The end of the year is a special time. Starting with November’s Thanksgiving celebrations, we begin to publicly acknowledge our gratitude for those who have inspired and challenged us. However, this year has been different, and much more stressful, than past years. Typically, there would be social media threads dedicated to enhancing collaboration and mutual support, but this holiday season, social media has been full of messages about how 2020 is a year to forget, not to be thankful for.
Christmas is approaching, and I am already beginning to hear voices clamoring not to celebrate it or even mention it. I understand that not everyone celebrates Christmas, but I also know that the end of the year is a special time when we love to feel closer to the important people in our lives. There is nothing religious about that, and celebrating does not hurt anyone.
We teachers always want to motivate and empower our students, especially when they may be feeling defeated in their academic, social or family lives. We are aware that we are responsible for academic content, but we also know deep down that nothing teaches more than the constant support we give our students through a positive and hopeful attitude. However, I keep finding the same kinds of messages: “2020 is to forget. 2020 has been the worst year in the history of the world. There is nothing to celebrate in 2020. I hope 2020 will end soon.”
When these are the messages we create and focus on with social media, what message are we bringing to our classes? Is it appropriate to bring our frustrations and negativity into the classroom? It is not the students’ fault COVID-19 has affected the lives of so many adults around the world. Perhaps they feel the same frustration. Perhaps COVID-19 has impacted their lives so much that they have even lost hope. Or conversely, maybe COVID-19 has allowed them the personal space that comes from not having to fill their lives with school and extracurriculars.
While it is true that taking virtual classes can be tremendously challenging for many of our students, it is also true that they have had the opportunity to connect more with their families and interact more with their neighbors. The relationships COVID-19 has fostered may indeed be long-lasting, heartfelt and resilient. So, tell me again: What’s wrong with 2020?
Many good things have happened around the world during this pandemic, so I created some videos to share the news with our students. You can find the Noticias Positivas videos HERE.
Thanks to COVID-19 I am no longer the same teacher I was 10 months ago. COVID-19 has given me the opportunity to attend conferences and professional development opportunities that were not possible in the past because of distance or price. COVID-19 has pushed me to find other ways to connect and teach. Suddenly, technology is a necessity, not just an option, and that has made me a more creative teacher. And because I have had to develop new ways of working, I will have more tools when I return to the classroom.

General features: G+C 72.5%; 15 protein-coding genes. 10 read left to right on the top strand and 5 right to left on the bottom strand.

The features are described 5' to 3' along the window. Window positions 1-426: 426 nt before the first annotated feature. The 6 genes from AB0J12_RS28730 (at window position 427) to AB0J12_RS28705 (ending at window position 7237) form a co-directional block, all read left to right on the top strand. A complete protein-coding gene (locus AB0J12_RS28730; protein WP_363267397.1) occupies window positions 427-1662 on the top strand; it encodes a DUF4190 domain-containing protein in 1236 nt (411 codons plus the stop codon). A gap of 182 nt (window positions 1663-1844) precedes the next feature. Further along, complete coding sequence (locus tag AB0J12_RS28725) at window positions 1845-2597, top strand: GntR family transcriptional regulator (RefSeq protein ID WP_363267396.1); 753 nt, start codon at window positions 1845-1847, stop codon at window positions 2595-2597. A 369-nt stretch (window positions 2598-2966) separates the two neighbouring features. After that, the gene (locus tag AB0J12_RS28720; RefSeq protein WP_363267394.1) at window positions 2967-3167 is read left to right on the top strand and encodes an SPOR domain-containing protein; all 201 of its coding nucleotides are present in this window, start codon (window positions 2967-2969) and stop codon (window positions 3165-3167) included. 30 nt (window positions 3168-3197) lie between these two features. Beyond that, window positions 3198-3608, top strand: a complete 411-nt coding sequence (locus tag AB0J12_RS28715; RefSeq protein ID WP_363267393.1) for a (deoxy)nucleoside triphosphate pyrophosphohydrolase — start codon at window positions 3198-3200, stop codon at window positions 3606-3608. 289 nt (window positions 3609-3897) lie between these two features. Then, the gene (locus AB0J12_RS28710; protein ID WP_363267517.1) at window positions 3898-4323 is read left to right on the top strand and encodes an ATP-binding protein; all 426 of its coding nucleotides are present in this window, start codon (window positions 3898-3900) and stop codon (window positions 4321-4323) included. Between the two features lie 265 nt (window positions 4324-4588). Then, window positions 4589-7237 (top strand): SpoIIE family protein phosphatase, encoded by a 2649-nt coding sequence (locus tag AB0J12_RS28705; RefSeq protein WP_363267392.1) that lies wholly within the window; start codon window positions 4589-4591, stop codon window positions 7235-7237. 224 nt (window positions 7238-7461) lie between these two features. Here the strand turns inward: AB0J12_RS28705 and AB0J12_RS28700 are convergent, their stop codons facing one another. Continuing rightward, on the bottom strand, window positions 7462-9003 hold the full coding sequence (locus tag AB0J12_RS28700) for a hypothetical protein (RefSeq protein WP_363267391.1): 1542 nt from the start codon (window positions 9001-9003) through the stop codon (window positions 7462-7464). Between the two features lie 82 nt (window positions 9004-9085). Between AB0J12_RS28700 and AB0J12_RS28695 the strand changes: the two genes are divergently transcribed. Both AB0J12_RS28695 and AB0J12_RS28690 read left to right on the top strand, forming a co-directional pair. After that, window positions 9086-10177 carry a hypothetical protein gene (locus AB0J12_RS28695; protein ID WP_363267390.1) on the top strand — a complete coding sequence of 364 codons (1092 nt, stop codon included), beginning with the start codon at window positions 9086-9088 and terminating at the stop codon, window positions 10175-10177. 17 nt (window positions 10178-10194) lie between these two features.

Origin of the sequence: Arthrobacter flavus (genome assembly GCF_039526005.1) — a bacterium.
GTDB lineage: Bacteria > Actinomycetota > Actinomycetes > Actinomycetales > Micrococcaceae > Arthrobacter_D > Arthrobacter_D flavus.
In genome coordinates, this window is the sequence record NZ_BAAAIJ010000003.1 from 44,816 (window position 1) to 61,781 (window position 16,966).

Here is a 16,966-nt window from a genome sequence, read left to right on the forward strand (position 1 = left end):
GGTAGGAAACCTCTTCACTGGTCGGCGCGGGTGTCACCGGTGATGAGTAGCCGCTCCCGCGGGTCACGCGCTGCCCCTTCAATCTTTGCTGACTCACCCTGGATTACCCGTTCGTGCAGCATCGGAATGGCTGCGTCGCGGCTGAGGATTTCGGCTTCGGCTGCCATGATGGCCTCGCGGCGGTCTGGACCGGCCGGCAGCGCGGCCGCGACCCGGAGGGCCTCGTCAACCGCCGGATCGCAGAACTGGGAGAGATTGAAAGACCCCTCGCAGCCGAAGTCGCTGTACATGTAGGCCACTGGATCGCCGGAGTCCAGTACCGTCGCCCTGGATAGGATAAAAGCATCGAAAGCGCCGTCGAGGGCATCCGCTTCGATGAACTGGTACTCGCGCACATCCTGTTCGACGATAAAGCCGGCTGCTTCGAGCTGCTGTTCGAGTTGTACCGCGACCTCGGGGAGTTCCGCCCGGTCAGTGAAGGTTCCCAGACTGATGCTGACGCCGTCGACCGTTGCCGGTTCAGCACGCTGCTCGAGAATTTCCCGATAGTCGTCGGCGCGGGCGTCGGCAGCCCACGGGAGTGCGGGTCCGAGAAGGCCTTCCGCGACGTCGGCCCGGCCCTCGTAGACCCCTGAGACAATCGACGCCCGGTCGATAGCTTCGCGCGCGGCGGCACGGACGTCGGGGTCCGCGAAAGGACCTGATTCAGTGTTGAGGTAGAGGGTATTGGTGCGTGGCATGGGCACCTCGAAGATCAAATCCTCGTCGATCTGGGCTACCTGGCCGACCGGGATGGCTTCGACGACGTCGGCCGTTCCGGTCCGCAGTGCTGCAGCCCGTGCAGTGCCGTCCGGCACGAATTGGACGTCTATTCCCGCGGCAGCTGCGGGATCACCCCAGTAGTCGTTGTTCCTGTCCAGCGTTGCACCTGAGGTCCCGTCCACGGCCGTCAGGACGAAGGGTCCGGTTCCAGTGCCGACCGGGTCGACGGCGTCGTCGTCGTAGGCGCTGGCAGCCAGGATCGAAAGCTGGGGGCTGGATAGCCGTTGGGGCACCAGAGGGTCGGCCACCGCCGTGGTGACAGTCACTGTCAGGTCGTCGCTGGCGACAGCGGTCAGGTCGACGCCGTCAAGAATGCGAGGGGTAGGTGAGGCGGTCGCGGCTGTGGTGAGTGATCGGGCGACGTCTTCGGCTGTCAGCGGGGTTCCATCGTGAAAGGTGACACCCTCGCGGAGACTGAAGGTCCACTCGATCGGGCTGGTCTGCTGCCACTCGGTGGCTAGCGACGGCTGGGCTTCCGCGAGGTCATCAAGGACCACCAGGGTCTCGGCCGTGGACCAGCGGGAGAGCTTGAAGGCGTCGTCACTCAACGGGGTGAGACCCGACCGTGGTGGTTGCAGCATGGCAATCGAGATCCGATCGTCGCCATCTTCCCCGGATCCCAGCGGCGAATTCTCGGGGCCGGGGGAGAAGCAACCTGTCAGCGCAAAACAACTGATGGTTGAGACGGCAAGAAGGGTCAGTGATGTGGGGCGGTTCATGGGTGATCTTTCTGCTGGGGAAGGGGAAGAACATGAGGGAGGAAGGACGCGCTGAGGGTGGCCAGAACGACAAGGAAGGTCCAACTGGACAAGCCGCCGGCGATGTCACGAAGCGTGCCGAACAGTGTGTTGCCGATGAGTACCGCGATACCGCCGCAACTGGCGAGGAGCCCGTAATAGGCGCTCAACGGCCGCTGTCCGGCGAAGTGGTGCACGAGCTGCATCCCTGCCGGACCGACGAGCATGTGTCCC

Work and home have merged, creating a new reality for all. Every day since March I have invited dozens of students to my virtual space, while they simultaneously “open their home doors” to me. This has allowed conversations that never would have taken place before. Now I know Stites loves spending time in the basement, Parker cannot live without his fan on all the time, and Caroline must take her classes outside of her house. My lessons began to change when I began to recognize my students’ idiosyncrasies and individual needs.
Someday soon, life will return to normal, but hopefully we will remember everything 2020 taught us. When we sit down to plan our classes, maybe we will first consider each of those students with whom we spent quarantine, and the curriculum will be a distant second. Maybe we will think about their stories, their looks, and their surroundings during each distance lesson.
2020 has been nothing more than an opportunity. No, it has not been easy, but I know that each one of us has the conviction of having learned something, of feeling more human, and of knowing our profession beyond schedules and professional responsibilities. Let us bring hope, not defeat, to our students.
Cheers to a Happy 2021!
Diego is a passionate Spanish teacher and an accomplished world language presenter. A native of Bogotá, Colombia, with many years of experience teaching in his native country and in the United States, Diego brings a refreshing, cultural awareness and innovative perspective to the teaching of the Spanish language. Diego is co-founder of #langchat, a Twitter chat that has supported many world language educators in the US since 2011. He also is co-founder of #CharlaELE1 a Twitter chat where Spanish teachers around the world share and collaborate. Diego is currently the World Languages department chair at Louisville Collegiate School in Louisville, KY.
From Diego: “Like many other World Languages colleagues, I love interacting on social media in search of new ideas, interesting conversations, and opportunities to collaborate and enrich our professional field. I will always be proud to have been the co-founder of #langchat, the largest community of foreign language teachers in the world, where so many of us have had the opportunity to connect and grow professionally.”